Every time I burn a candle, I have a bit of wax left over. If I saved the left over wax, I could soon have enough to make a new candle. This got me to thinking about candlewicks. So a quick internet search revealed that candlewicks are very available and inexpensive. You can buy 300 or 400 hundred feet for well under twenty dollars.
There are many types of wicks on the market, so it gets a little confusing as to which to buy. But consider the following. Large diameter wicks typically result in a larger flame, a larger pool of melted wax, and the candle burning faster. Small wicks burn slower, but give less light. Candlewicks are normally made out of braided cotton, and may contain a stiff core. Zinc is often used for this core, since lead has been banned. Other core stiffeners are paper and synthetic fibers.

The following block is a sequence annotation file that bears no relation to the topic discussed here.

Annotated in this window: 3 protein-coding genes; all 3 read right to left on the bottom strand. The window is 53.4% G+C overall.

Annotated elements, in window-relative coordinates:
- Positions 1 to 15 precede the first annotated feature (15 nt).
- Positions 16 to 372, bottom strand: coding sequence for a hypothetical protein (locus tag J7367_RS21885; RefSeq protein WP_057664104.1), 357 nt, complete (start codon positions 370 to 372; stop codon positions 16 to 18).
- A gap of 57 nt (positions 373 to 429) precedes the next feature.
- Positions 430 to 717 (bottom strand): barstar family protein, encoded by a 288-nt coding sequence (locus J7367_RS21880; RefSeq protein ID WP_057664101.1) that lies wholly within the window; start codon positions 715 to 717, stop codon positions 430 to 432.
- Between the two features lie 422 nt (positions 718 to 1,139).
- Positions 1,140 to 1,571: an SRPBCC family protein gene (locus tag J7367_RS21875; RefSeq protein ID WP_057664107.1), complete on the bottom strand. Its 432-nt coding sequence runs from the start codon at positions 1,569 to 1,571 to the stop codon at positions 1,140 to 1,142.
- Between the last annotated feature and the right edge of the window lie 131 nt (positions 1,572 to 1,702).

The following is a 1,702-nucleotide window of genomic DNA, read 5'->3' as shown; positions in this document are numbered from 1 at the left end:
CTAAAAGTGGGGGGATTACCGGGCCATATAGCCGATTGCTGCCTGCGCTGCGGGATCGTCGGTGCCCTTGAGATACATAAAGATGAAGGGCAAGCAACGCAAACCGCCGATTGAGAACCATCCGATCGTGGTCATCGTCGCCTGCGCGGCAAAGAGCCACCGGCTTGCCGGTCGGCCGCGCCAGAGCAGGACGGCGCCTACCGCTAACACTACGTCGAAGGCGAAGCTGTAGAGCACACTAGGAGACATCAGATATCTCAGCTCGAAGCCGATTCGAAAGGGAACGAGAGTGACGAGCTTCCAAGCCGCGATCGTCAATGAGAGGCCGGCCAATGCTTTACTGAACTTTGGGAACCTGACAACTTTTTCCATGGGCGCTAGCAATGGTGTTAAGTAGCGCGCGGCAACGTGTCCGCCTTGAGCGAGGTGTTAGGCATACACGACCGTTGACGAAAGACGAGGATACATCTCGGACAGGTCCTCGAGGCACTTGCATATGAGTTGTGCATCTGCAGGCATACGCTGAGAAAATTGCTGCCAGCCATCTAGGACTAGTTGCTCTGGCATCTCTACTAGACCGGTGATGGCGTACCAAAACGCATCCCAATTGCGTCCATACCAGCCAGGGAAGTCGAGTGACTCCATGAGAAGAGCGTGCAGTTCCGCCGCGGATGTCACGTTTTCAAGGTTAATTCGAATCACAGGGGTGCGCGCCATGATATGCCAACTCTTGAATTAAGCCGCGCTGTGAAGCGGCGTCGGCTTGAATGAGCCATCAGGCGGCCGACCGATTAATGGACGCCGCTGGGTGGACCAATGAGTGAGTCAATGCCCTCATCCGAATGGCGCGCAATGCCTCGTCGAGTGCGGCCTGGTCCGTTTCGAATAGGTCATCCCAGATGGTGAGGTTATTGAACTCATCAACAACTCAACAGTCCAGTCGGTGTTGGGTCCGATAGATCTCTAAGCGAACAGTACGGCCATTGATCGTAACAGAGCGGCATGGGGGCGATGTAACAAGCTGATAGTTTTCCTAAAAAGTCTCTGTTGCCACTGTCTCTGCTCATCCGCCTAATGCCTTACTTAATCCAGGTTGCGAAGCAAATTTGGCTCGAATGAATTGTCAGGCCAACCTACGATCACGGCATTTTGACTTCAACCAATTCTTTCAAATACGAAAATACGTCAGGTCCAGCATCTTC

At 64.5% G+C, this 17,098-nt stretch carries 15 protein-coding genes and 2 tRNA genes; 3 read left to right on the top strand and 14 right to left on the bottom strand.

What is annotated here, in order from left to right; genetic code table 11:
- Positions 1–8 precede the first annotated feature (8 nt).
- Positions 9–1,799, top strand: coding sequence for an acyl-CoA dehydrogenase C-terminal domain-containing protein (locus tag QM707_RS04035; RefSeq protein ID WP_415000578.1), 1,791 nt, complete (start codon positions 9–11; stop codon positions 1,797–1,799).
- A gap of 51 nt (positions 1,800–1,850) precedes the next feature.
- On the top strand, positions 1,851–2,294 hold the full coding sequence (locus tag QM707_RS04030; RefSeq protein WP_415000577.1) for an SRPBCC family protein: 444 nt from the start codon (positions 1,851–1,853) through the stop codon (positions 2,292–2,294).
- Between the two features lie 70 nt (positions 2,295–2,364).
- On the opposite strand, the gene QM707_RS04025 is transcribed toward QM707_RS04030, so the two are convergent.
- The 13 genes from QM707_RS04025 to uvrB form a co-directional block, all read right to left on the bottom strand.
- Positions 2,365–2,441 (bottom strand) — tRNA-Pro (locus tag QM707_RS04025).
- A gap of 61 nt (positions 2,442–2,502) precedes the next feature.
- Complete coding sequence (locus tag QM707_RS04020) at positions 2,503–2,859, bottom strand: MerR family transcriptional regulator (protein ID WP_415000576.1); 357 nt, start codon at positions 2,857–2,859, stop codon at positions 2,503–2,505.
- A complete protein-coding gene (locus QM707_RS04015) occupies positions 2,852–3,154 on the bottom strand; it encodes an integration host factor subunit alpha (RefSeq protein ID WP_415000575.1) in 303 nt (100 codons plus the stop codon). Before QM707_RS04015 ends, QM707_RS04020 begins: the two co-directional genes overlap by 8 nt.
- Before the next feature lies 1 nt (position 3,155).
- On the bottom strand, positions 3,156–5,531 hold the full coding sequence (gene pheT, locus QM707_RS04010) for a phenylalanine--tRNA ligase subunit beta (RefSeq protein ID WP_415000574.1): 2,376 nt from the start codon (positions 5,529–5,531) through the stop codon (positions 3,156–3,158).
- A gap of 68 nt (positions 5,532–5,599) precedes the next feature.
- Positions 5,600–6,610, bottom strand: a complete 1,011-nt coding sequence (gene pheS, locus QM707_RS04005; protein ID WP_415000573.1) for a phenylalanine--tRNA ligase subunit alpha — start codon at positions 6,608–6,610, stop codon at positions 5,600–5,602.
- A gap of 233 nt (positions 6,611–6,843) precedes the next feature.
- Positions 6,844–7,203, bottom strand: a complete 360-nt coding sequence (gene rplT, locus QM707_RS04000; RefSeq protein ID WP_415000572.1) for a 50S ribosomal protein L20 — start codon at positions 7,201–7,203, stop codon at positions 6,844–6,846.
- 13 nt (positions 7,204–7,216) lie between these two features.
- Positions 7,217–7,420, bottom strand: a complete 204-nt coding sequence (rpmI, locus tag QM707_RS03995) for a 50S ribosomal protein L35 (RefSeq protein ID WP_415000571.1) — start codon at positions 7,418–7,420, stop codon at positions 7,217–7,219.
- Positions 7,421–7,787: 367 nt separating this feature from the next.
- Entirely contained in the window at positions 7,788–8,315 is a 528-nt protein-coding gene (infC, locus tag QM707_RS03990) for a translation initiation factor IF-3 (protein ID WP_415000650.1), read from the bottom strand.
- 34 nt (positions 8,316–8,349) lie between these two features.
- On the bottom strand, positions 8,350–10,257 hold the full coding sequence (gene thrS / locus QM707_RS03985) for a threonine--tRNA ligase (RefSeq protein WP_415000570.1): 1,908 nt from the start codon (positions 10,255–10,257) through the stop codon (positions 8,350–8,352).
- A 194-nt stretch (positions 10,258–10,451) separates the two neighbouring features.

Most candlewicks are impregnated or coated with wax to provide the initial fuel source when the candle is lit. As the wick is consumed during the process of burning a candle, the real fuel for the flame is the melted wax.
Some wicks are braided flat, so that they curl back into the flame as they burn, thus making them self-consuming. Many wicks require regular trimming with scissors (or a specialized wick trimmer), usually to about one-quarter inch this promotes slower, steady burning, and also prevents smoking. Our ancestors had special scissors that were used to trim the excess wick without extinguishing the flame. .
Candles can be made of paraffin, beeswax (this makes the finest candles), gel (a mixture of resin and mineral oil), some plant waxes (generally palm, carnauba, bayberry, or soybean wax), and tallow. Tallow candles were one of the earliest types, but are very smoky and don’t burn clean.
The good thing about having stocked candlewick is that it can be used for many different types of homemade lights, from tallow candles to vegetable oil lamps. I will write a post on how to make your own wicks, but as cheap as they are, I recommend you buy some now.